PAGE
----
Companies Waking up to Value of Behavioral Science in Helping Manage Risk
New approach uses data to analyze why people act in a certain way to more effectively inform compliance programs, compared to traditional policy-led methods
Companies in Europe and America much more aware of the new approach than those in Asia and Latin America
An increasing number of companies, particularly in the UK and across Europe, are recognizing the value of adopting a data-driven approach to compliance, supported by behavioral sciences strategies, to go beyond the traditional model of relying on policies and procedures according to new research from global law firm Ropes & Gray.
The research – based on a global survey of 300 senior-level executives working for multi-national businesses in North America, EMEA, Asia Pacific and Latin America, in the asset management, private equity, banking, life sciences, healthcare and technology sectors – reveals that although only a handful of companies have actually implemented a behavioral sciences approach to their compliance programs, over half (55%) have heard about the approach and a significant majority (84%) believe it would helpful or very helpful in helping them identify and manage their risks going forward.
These figures, however, mask a stark contrast in levels of awareness between companies in Europe and North America, with those in Asia and Latin America. Most companies in Europe (81%) and North America (77%) are aware of the new approach, with even more seeing value in using it to inform their compliance programs (93% in Europe and 94% in North America). This contrasts with the levels of awareness in Asia and Latin America, where just 20% of companies in Asia and 7% of companies in Latin America have heard of the approach and, correspondingly, there is less recognition of its value (48% in Asia and 57% in Latin America).
The research also found differences in awareness by sector. Most technology (64%) and life sciences (60%) companies, alongside banks (56%) have heard of the approach and see value it in. In contrast, fewer asset managers (48%) and private equity firms (42%) are up to speed on the development.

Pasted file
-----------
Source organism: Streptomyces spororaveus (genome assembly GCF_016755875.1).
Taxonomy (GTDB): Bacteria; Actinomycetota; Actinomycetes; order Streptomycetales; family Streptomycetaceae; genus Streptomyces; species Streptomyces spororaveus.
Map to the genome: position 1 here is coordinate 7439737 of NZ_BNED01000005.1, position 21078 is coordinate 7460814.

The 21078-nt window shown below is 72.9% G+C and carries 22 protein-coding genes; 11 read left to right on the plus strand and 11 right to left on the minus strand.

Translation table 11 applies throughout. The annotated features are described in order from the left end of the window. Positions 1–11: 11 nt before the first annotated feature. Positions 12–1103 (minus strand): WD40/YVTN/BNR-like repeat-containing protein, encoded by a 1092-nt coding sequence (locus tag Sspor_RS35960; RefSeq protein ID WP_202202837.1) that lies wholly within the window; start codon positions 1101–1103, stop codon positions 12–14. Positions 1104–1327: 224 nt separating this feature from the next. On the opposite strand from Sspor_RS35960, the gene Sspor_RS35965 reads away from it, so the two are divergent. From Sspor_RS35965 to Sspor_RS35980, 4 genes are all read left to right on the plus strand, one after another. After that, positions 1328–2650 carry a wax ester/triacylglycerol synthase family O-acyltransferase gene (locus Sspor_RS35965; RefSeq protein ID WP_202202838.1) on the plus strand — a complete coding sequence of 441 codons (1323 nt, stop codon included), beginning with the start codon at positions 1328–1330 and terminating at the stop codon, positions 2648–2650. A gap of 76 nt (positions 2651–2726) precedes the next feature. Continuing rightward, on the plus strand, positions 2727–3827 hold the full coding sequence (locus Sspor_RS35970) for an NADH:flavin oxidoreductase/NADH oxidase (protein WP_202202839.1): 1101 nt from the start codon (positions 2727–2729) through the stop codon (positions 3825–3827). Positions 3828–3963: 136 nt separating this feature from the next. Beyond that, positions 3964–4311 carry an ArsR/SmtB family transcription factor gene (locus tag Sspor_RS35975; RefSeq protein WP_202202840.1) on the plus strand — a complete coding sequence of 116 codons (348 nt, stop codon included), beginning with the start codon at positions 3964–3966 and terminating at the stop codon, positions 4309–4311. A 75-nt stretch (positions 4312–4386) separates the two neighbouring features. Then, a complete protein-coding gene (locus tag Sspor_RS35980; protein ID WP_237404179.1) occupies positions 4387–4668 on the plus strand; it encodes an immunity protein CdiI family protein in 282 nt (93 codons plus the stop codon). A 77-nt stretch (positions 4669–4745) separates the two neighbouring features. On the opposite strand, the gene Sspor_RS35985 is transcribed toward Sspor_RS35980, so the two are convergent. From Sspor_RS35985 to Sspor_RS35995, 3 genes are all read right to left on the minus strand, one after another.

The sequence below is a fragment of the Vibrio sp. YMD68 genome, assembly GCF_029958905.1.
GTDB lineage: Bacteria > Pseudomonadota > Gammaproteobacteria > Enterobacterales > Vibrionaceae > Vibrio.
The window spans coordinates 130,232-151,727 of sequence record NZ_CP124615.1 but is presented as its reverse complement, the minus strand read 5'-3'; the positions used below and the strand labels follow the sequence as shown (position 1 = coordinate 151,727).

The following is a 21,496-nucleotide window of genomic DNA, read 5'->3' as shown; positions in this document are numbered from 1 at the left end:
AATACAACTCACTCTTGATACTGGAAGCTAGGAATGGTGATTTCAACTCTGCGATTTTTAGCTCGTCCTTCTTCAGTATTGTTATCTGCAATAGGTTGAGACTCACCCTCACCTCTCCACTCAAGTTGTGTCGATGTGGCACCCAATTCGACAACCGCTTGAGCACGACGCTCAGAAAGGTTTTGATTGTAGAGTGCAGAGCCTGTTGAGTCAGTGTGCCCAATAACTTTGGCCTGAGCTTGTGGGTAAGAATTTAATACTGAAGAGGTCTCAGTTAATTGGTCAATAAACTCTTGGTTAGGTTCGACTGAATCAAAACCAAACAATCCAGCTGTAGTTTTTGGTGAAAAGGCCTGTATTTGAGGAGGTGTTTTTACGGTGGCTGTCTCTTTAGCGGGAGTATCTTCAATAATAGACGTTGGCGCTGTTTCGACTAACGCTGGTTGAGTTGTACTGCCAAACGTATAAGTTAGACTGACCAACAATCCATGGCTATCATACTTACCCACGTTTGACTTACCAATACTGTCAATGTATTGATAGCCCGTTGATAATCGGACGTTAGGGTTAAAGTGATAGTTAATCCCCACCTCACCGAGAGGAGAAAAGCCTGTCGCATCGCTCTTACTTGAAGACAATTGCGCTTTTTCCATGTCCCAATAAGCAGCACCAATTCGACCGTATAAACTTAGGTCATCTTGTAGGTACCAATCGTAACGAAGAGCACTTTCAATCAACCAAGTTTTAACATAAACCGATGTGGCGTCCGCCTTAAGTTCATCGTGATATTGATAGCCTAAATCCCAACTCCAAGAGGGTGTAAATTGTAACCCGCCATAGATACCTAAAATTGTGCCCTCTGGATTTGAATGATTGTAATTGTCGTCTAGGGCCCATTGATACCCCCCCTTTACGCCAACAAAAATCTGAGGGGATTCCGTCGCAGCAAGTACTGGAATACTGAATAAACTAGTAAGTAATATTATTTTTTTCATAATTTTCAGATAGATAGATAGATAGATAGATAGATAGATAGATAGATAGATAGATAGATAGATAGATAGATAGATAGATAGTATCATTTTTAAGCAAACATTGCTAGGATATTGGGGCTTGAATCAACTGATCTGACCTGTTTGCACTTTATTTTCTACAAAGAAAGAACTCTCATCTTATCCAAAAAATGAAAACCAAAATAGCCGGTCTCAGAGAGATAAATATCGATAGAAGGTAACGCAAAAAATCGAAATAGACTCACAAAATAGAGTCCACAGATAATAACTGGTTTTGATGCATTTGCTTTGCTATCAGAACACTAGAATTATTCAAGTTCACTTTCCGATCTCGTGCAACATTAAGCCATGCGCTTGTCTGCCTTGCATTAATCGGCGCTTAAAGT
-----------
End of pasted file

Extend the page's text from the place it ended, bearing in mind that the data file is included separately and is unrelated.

Commenting on the survey findings, Amanda Raad, co-head of Ropes & Gray’s risk management practice, said: “One of things we’ve heard from clients time and again is that despite investing heavily in developing robust compliance programs, bad conduct still happens. With regulatory enforcement on the rise around the world and the penalties for non-compliance severe, it is time to consider taking different approaches and a number of businesses – particularly those in Europe and North America - have begun to do just that. Instead of relying on legal and compliance professionals developing and implementing a policy, companies are beginning to focus on the root cause of behavior to understand what motivates people to engage in bad conduct.”
Ryan Rohlfsen, co-head of Ropes & Gray’s risk management practice, added: “The traditional policy-led approach to compliance is looking increasingly dated and may ultimately be bad for business. Companies failing to innovate in this area run the risk of falling behind their competitors.”
Other key findings from the research reveal that:
- Nurturing compliance: 61% of the executives surveyed said clear guidance regarding applicable laws and regulations is one of their top two considerations when helping employees understand compliance, and more than 34% said that clear guidance on identifying risk areas is the most important element.
- Cultural challenges: The culture of the country or region where a company operates was cited by 57% of respondents as one of the biggest obstacles to the implementation of an effective compliance framework. Company culture and the role of top executives was also cited.
- Differences by sector: Requests from government officials are the biggest challenge facing compliance executives in asset management (66%) and banks (58%). For those in life sciences and health care, however, compliance requirements that get in the way of business operations is the biggest challenge.
- Managing third-party risk: Companies have struggled to determine which of their executives should own this responsibility, as well as the right size and scope for third-party diligence. Informal background checks executed internally are the most common (83%). More than two-thirds of respondents in EMEA and North America said they periodically implement risk-based assessments of their third-party providers. That falls to half in Asia Pacific, and just 30% in Latin America.
A copy the report is available here.
A video featuring Amanda Raad discussing the findings of the report is available here.
Learn more about Ropes & Gray’s Risk Management practice here.